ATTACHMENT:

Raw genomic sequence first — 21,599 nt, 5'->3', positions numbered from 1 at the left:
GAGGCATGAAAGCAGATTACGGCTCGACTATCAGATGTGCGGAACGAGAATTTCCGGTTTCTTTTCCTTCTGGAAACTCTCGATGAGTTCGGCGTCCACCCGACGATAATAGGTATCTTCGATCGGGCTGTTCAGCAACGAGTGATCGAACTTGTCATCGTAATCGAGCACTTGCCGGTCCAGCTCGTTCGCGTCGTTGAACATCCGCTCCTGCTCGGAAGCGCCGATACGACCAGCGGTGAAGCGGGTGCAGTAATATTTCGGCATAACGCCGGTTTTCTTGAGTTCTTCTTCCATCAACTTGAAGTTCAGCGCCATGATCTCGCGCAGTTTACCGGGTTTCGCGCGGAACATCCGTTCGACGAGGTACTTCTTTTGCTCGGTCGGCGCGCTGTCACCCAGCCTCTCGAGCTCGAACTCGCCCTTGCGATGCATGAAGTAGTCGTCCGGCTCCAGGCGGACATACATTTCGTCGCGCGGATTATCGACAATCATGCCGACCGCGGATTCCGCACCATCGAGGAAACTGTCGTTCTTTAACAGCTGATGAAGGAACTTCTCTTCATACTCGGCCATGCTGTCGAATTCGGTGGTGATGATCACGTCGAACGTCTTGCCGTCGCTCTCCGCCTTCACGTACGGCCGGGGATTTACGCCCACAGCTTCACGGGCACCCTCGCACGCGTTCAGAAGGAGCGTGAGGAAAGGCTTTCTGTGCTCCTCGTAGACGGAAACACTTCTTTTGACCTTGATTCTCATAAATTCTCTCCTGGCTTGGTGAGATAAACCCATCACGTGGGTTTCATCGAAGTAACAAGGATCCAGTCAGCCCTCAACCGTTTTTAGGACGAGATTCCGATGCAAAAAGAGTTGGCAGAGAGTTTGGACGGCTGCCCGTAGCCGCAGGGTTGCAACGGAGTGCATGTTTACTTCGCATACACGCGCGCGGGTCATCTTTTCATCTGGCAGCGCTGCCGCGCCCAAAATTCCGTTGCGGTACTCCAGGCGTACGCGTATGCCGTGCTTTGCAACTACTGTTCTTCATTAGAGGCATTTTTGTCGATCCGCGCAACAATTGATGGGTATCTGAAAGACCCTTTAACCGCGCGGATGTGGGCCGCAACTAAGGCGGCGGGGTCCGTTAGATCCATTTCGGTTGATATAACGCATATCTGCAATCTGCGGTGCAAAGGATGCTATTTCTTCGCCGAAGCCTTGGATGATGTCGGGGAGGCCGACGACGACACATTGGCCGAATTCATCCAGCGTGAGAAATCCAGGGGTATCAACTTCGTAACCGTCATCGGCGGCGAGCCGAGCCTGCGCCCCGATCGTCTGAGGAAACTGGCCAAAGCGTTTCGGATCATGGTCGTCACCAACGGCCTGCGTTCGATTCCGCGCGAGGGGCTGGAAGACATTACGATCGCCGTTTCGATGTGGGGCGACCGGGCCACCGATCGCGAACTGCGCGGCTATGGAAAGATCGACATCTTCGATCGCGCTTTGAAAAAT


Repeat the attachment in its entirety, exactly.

Raw genomic sequence first — 21,599 nt, 5'->3', positions numbered from 1 at the left:
GAGGCATGAAAGCAGATTACGGCTCGACTATCAGATGTGCGGAACGAGAATTTCCGGTTTCTTTTCCTTCTGGAAACTCTCGATGAGTTCGGCGTCCACCCGACGATAATAGGTATCTTCGATCGGGCTGTTCAGCAACGAGTGATCGAACTTGTCATCGTAATCGAGCACTTGCCGGTCCAGCTCGTTCGCGTCGTTGAACATCCGCTCCTGCTCGGAAGCGCCGATACGACCAGCGGTGAAGCGGGTGCAGTAATATTTCGGCATAACGCCGGTTTTCTTGAGTTCTTCTTCCATCAACTTGAAGTTCAGCGCCATGATCTCGCGCAGTTTACCGGGTTTCGCGCGGAACATCCGTTCGACGAGGTACTTCTTTTGCTCGGTCGGCGCGCTGTCACCCAGCCTCTCGAGCTCGAACTCGCCCTTGCGATGCATGAAGTAGTCGTCCGGCTCCAGGCGGACATACATTTCGTCGCGCGGATTATCGACAATCATGCCGACCGCGGATTCCGCACCATCGAGGAAACTGTCGTTCTTTAACAGCTGATGAAGGAACTTCTCTTCATACTCGGCCATGCTGTCGAATTCGGTGGTGATGATCACGTCGAACGTCTTGCCGTCGCTCTCCGCCTTCACGTACGGCCGGGGATTTACGCCCACAGCTTCACGGGCACCCTCGCACGCGTTCAGAAGGAGCGTGAGGAAAGGCTTTCTGTGCTCCTCGTAGACGGAAACACTTCTTTTGACCTTGATTCTCATAAATTCTCTCCTGGCTTGGTGAGATAAACCCATCACGTGGGTTTCATCGAAGTAACAAGGATCCAGTCAGCCCTCAACCGTTTTTAGGACGAGATTCCGATGCAAAAAGAGTTGGCAGAGAGTTTGGACGGCTGCCCGTAGCCGCAGGGTTGCAACGGAGTGCATGTTTACTTCGCATACACGCGCGCGGGTCATCTTTTCATCTGGCAGCGCTGCCGCGCCCAAAATTCCGTTGCGGTACTCCAGGCGTACGCGTATGCCGTGCTTTGCAACTACTGTTCTTCATTAGAGGCATTTTTGTCGATCCGCGCAACAATTGATGGGTATCTGAAAGACCCTTTAACCGCGCGGATGTGGGCCGCAACTAAGGCGGCGGGGTCCGTTAGATCCATTTCGGTTGATATAACGCATATCTGCAATCTGCGGTGCAAAGGATGCTATTTCTTCGCCGAAGCCTTGGATGATGTCGGGGAGGCCGACGACGACACATTGGCCGAATTCATCCAGCGTGAGAAATCCAGGGGTATCAACTTCGTAACCGTCATCGGCGGCGAGCCGAGCCTGCGCCCCGATCGTCTGAGGAAACTGGCCAAAGCGTTTCGGATCATGGTCGTCACCAACGGCCTGCGTTCGATTCCGCGCGAGGGGCTGGAAGACATTACGATCGCCGTTTCGATGTGGGGCGACCGGGCCACCGATCGCGAACTGCGCGGCTATGGAAAGATCGACATCTTCGATCGCGCTTTGAAAAAT